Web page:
The value of providing quality teaching and research is also highly symbolic (YU came 52nd in the US News & World Report 's 2008 America's Best Colleges). By showing the Jewish community that one institution can provide both, YU promotes its ideology that, while it may sound abstract, has permeated the Orthodox Jewish community in America.
Congregations are often led by YU graduates, many of whom hold a PhD as well as rabbinic ordination. Sermons incorporate quotations from the Bible and Bentham, one after the other. And the belief in a synthesis of secular and religious education, following the example of YU, extends out into society.
"In this sense, the university shapes American Jewry," Professor Pollock said.
Daniel Rynhold, who has just moved to YU as assistant professor of modern Jewish philosophy after six years lecturing at King's College London, said: "In England, people in their forties and fifties have a sophisticated understanding of all sorts of subjects but retain a 14-year- old's understanding of Judaism. What happens at YU helps to raise the level of the discourse in the States."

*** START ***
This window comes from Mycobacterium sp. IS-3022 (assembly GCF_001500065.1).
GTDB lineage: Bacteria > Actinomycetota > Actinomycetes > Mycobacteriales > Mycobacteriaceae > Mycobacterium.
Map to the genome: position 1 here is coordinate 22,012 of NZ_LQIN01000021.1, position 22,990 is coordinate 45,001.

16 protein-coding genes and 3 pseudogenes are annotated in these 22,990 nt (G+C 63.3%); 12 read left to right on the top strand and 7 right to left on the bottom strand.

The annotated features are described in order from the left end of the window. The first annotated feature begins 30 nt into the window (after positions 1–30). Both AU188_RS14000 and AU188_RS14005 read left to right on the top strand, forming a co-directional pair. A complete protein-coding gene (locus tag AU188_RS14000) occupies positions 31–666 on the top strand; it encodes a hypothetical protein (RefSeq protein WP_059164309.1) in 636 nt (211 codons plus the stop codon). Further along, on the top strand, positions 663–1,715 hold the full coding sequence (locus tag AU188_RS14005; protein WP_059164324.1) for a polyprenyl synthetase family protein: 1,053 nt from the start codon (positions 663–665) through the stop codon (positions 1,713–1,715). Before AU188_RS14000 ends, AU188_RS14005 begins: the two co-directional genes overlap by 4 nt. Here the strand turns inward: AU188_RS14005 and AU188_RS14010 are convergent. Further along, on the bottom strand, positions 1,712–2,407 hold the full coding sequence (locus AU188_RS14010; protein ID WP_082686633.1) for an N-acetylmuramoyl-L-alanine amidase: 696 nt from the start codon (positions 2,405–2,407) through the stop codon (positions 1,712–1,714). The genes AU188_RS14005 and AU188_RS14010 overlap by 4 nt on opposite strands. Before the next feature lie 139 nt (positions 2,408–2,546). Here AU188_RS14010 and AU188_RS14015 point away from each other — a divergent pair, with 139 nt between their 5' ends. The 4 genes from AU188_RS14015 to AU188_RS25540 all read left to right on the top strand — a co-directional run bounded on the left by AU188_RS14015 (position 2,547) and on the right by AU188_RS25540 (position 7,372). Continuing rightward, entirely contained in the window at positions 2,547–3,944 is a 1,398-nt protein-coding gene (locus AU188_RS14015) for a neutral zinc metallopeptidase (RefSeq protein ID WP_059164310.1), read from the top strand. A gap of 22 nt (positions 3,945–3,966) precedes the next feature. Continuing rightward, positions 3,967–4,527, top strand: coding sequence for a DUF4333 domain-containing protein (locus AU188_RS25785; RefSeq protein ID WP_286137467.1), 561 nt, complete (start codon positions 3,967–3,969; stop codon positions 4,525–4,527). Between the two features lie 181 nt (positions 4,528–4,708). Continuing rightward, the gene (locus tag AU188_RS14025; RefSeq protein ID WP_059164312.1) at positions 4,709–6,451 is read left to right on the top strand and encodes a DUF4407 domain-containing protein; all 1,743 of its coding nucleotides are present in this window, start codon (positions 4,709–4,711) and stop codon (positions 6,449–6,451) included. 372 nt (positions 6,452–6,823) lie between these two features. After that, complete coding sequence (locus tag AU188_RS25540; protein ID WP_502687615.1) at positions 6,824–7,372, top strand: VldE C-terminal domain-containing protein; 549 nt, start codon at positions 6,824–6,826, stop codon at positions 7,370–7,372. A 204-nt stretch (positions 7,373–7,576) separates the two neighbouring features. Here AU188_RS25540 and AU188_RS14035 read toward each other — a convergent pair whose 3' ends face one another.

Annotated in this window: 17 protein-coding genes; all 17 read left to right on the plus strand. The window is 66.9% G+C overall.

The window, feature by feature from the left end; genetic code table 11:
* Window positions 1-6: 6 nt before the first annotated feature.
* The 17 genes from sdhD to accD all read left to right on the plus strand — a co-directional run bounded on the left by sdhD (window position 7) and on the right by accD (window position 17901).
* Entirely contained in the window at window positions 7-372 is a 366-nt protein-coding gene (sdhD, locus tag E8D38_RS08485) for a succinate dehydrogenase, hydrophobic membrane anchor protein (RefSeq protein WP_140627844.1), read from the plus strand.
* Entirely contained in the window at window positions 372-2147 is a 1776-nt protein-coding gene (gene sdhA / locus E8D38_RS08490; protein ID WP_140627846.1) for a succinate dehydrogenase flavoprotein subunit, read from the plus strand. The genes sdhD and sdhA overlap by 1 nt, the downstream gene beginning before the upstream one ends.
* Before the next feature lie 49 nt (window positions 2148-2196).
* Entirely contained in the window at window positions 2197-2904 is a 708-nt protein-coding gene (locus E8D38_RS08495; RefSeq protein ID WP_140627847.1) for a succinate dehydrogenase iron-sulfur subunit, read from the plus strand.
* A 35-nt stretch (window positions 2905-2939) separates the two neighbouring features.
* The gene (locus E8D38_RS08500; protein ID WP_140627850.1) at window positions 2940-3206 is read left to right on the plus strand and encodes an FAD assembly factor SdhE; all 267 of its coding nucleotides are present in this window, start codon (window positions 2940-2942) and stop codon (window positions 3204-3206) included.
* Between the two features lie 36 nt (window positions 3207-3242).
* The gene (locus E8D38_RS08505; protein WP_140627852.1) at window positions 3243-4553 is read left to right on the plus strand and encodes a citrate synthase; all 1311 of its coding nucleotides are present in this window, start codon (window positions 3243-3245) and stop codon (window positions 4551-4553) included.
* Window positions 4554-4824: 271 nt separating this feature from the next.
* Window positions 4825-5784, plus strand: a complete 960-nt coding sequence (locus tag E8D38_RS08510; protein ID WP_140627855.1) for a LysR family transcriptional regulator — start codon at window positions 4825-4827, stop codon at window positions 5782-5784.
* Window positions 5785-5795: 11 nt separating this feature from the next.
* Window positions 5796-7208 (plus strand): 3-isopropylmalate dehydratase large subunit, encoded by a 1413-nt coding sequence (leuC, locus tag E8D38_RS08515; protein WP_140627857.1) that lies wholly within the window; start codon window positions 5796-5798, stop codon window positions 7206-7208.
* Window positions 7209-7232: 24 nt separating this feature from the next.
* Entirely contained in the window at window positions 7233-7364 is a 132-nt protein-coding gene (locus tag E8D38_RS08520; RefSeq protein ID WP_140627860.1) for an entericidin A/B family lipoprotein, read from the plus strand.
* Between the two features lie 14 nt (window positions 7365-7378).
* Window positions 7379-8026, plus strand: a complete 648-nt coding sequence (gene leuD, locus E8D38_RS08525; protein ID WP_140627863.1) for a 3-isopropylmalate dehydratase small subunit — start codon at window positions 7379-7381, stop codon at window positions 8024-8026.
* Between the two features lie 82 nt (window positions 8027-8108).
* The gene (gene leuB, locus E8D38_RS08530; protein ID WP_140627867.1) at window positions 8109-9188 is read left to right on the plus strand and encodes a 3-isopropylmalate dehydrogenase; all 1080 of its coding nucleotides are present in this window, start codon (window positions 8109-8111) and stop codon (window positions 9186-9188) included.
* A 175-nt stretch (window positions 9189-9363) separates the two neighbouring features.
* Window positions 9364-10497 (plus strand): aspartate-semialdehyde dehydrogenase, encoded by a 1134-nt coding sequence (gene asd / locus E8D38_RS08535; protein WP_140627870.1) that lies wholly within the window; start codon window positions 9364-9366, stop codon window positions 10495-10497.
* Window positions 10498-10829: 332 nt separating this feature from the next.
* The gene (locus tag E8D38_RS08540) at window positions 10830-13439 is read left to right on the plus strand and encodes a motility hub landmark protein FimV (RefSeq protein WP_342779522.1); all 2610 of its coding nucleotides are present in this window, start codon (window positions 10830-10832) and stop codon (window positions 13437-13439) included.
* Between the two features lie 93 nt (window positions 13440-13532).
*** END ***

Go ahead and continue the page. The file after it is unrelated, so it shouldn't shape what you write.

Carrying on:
- Yeshiva University is ranked 52nd in US News & World Report 's 2008 league table of America's best colleges;
- Yeshiva has 6,512 students in total, including 2,994 undergraduates;
- The university has four campuses: the Wilf Campus, the Israel Henry Beren Campus and Brookdale Center in Manhattan, and the Jack and Pearl Resnick Campus in the Bronx;
- Undergraduates are almost exclusively Orthodox Jews, while postgraduates and academics at the university come from all religions and none;
- Students come from 38 states and 55 countries.